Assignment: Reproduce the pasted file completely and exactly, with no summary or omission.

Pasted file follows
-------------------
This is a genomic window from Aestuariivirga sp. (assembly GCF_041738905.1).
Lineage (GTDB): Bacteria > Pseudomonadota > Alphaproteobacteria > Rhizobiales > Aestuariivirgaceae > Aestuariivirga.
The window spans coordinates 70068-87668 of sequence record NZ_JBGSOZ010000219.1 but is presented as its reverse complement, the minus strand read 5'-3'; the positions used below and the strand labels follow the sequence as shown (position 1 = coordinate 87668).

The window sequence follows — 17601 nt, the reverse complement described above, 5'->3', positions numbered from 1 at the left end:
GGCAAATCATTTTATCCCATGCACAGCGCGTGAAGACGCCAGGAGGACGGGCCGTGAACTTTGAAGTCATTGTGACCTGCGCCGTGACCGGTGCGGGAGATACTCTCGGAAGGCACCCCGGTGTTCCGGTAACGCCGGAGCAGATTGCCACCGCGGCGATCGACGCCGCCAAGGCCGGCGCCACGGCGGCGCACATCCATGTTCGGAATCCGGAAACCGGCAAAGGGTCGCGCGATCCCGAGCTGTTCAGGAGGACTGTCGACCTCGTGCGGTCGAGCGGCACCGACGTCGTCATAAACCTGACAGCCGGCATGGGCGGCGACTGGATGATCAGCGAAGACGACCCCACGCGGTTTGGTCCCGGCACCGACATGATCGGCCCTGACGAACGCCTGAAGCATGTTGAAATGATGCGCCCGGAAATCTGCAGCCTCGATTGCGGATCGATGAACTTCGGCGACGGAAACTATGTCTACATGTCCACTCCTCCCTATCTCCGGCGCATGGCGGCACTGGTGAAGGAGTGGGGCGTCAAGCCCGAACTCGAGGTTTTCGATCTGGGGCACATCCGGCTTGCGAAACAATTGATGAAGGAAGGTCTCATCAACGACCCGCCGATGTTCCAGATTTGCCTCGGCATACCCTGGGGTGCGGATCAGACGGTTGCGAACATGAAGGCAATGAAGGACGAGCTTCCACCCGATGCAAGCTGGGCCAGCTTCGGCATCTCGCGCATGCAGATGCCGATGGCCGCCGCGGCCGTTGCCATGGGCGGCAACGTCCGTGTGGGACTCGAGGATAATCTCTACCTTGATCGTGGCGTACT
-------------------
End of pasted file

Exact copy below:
This is a genomic window from Aestuariivirga sp. (assembly GCF_041738905.1).
Lineage (GTDB): Bacteria > Pseudomonadota > Alphaproteobacteria > Rhizobiales > Aestuariivirgaceae > Aestuariivirga.
The window spans coordinates 70068-87668 of sequence record NZ_JBGSOZ010000219.1 but is presented as its reverse complement, the minus strand read 5'-3'; the positions used below and the strand labels follow the sequence as shown (position 1 = coordinate 87668).

The window sequence follows — 17601 nt, the reverse complement described above, 5'->3', positions numbered from 1 at the left end:
GGCAAATCATTTTATCCCATGCACAGCGCGTGAAGACGCCAGGAGGACGGGCCGTGAACTTTGAAGTCATTGTGACCTGCGCCGTGACCGGTGCGGGAGATACTCTCGGAAGGCACCCCGGTGTTCCGGTAACGCCGGAGCAGATTGCCACCGCGGCGATCGACGCCGCCAAGGCCGGCGCCACGGCGGCGCACATCCATGTTCGGAATCCGGAAACCGGCAAAGGGTCGCGCGATCCCGAGCTGTTCAGGAGGACTGTCGACCTCGTGCGGTCGAGCGGCACCGACGTCGTCATAAACCTGACAGCCGGCATGGGCGGCGACTGGATGATCAGCGAAGACGACCCCACGCGGTTTGGTCCCGGCACCGACATGATCGGCCCTGACGAACGCCTGAAGCATGTTGAAATGATGCGCCCGGAAATCTGCAGCCTCGATTGCGGATCGATGAACTTCGGCGACGGAAACTATGTCTACATGTCCACTCCTCCCTATCTCCGGCGCATGGCGGCACTGGTGAAGGAGTGGGGCGTCAAGCCCGAACTCGAGGTTTTCGATCTGGGGCACATCCGGCTTGCGAAACAATTGATGAAGGAAGGTCTCATCAACGACCCGCCGATGTTCCAGATTTGCCTCGGCATACCCTGGGGTGCGGATCAGACGGTTGCGAACATGAAGGCAATGAAGGACGAGCTTCCACCCGATGCAAGCTGGGCCAGCTTCGGCATCTCGCGCATGCAGATGCCGATGGCCGCCGCGGCCGTTGCCATGGGCGGCAACGTCCGTGTGGGACTCGAGGATAATCTCTACCTTGATCGTGGCGTACT